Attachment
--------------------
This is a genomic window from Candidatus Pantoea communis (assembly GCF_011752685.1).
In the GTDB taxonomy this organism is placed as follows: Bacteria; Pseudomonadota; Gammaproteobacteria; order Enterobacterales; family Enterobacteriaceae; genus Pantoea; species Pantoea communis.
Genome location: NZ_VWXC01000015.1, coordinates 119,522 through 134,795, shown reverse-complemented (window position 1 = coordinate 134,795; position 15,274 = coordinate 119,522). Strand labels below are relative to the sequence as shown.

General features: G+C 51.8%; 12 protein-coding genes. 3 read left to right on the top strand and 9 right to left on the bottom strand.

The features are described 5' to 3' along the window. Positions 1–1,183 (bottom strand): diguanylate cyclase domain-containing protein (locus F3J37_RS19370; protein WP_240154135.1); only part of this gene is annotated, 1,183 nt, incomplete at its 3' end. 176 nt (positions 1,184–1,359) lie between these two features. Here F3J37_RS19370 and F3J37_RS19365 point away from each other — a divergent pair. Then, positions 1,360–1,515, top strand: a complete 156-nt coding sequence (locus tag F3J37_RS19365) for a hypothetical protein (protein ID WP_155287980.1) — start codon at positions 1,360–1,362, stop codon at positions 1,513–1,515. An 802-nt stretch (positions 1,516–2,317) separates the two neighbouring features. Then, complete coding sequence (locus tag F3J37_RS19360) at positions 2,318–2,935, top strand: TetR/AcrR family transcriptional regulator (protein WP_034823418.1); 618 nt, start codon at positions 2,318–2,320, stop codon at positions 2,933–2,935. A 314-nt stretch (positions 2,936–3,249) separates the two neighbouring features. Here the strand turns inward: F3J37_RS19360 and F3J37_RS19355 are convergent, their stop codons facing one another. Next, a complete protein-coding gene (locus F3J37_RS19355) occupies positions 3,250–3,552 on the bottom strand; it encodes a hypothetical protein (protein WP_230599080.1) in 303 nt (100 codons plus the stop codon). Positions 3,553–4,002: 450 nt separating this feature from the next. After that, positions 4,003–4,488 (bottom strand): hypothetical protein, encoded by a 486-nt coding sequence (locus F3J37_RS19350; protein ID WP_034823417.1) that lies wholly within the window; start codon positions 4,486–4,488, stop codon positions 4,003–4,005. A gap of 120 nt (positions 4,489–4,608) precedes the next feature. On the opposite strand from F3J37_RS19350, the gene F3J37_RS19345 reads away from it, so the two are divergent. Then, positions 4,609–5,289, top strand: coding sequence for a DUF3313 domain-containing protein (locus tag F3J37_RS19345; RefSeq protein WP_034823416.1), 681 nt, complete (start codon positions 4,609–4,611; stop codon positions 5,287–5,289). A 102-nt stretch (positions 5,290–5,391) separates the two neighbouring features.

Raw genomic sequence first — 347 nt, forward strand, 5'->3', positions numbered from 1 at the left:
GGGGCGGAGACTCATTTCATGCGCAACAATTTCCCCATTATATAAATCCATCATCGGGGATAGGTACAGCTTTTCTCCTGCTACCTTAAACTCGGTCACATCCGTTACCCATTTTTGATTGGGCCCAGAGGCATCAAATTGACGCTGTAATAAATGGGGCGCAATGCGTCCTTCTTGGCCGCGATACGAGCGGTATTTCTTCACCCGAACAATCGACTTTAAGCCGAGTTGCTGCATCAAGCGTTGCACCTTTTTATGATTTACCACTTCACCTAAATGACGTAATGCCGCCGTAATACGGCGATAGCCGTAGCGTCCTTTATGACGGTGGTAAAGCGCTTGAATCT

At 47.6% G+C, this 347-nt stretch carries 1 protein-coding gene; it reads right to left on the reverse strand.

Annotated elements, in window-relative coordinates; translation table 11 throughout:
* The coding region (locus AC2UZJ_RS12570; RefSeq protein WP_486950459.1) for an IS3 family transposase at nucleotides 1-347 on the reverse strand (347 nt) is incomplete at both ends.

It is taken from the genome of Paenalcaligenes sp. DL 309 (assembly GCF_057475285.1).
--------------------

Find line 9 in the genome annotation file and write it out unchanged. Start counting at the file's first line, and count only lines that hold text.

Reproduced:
Annotated elements, in window-relative coordinates; translation table 11 throughout: